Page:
In fact, I bet the first thing you noticed was the yellow boat!

If taking a picture of a person, have them stand in front of a plain coloured surface first and then repeat with an interesting background (bushes work well), but don’t make the background more interesting than the target.

The plain background will allow the designer to remove the background if it helps the website design. Having a similar image with an interesting background gives the designer another option.

If taking a picture of a vehicle, make sure it is not parked in front of a busy scene, try to find a quiet place with plain backgrounds or somewhere it might be seen (a residential street).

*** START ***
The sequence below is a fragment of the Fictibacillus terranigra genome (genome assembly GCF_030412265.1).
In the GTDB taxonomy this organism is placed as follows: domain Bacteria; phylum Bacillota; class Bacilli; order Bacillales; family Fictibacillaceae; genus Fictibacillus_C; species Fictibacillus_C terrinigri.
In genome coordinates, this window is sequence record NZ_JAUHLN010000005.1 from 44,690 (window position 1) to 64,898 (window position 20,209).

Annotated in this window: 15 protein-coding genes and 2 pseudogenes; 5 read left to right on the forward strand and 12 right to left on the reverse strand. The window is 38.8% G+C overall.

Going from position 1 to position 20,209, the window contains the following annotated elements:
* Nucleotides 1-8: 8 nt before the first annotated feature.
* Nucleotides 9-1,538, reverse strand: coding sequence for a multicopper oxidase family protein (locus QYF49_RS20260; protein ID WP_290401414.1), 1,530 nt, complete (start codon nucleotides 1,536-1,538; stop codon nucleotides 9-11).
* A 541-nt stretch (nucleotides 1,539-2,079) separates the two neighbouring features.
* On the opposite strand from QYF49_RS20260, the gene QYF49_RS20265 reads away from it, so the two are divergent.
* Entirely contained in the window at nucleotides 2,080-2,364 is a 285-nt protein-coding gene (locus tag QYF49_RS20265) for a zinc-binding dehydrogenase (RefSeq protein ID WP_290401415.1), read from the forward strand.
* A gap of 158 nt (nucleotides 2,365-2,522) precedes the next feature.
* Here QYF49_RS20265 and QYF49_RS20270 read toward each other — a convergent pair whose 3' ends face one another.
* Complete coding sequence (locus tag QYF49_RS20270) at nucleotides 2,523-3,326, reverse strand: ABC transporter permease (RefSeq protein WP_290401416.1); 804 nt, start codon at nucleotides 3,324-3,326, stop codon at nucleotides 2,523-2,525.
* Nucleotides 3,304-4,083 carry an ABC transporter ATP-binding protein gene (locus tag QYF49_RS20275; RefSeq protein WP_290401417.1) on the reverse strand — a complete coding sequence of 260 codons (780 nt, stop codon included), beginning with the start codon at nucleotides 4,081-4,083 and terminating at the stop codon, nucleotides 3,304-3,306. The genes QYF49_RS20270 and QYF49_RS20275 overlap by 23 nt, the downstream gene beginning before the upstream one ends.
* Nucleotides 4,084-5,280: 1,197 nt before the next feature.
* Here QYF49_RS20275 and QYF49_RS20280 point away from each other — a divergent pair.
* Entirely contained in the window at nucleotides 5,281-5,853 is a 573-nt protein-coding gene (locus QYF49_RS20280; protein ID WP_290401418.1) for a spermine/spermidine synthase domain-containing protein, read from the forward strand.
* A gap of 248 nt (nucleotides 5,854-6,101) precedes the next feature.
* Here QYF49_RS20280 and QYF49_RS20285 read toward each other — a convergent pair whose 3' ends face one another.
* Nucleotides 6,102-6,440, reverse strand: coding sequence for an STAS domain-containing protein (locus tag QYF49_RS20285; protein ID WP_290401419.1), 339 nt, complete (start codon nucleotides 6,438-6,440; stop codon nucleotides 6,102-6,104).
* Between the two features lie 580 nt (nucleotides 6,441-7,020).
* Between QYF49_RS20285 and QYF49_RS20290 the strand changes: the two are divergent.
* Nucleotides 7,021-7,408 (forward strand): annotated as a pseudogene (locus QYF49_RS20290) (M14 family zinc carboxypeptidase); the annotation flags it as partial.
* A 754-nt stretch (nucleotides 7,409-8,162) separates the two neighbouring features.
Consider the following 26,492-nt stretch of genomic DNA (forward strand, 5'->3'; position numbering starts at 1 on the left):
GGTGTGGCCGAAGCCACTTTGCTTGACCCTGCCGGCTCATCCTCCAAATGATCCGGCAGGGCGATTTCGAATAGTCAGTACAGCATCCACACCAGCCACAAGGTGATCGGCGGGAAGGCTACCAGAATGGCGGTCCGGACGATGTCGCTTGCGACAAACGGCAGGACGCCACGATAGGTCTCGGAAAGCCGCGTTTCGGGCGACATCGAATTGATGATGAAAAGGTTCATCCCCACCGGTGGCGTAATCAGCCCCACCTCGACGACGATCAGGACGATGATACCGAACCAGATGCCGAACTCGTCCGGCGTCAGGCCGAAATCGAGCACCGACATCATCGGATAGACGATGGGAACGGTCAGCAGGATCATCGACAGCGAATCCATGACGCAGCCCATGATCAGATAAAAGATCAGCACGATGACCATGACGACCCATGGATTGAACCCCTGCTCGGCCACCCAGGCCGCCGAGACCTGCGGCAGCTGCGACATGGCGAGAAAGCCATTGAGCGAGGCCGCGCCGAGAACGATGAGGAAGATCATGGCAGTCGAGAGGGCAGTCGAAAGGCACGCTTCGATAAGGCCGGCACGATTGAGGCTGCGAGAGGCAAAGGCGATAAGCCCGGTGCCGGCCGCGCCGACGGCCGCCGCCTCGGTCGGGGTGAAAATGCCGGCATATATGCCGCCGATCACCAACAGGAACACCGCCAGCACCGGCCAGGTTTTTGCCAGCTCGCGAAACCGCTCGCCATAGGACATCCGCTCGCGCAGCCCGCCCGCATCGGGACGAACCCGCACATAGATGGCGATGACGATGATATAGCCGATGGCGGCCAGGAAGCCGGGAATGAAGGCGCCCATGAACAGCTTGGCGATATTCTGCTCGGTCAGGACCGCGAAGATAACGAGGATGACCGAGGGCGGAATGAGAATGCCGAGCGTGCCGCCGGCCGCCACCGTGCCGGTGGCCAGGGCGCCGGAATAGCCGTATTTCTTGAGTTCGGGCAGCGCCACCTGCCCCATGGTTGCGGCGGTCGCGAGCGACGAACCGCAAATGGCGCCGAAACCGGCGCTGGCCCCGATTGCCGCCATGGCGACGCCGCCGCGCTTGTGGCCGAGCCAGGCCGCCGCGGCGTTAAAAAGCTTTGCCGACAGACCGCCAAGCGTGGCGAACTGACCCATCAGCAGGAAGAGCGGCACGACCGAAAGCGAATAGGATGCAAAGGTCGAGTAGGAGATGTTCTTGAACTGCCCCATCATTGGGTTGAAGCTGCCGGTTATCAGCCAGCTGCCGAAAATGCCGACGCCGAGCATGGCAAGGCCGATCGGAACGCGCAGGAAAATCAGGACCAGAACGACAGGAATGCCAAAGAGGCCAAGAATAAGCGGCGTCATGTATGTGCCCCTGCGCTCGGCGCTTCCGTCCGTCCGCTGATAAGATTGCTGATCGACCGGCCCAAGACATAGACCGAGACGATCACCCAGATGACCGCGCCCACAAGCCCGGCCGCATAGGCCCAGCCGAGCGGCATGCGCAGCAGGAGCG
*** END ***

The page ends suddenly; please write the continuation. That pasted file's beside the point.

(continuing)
Also, try to avoid pictures with unknown individuals in, i.e. high street scenes, Schools etc.

When Inside

When taking pictures of your work, make sure the surrounding area is as clear as possible (move ironing boards and clothes from cylinder cupboards etc.).

Be careful not to include any personal or identifying items in the photo.

Remember, the focus should be on what you want, your work, so keep that in mind.


Light Matters

When Outside

Strong sunlight should be avoided as it creates sharp highlights and dark shadows, so difficult to balance.

Sunlight also makes people squint and frown and reflections cause problems with windows and shiny surfaces.

Overcast days are better as the clouds diffuse the sunlight and even-out the highs and lows, no need to squint or frown and fewer reflections.

And don’t forget the Manual Focus / White Balance trick to turn an overexposed image on a bright day, to a useable photo: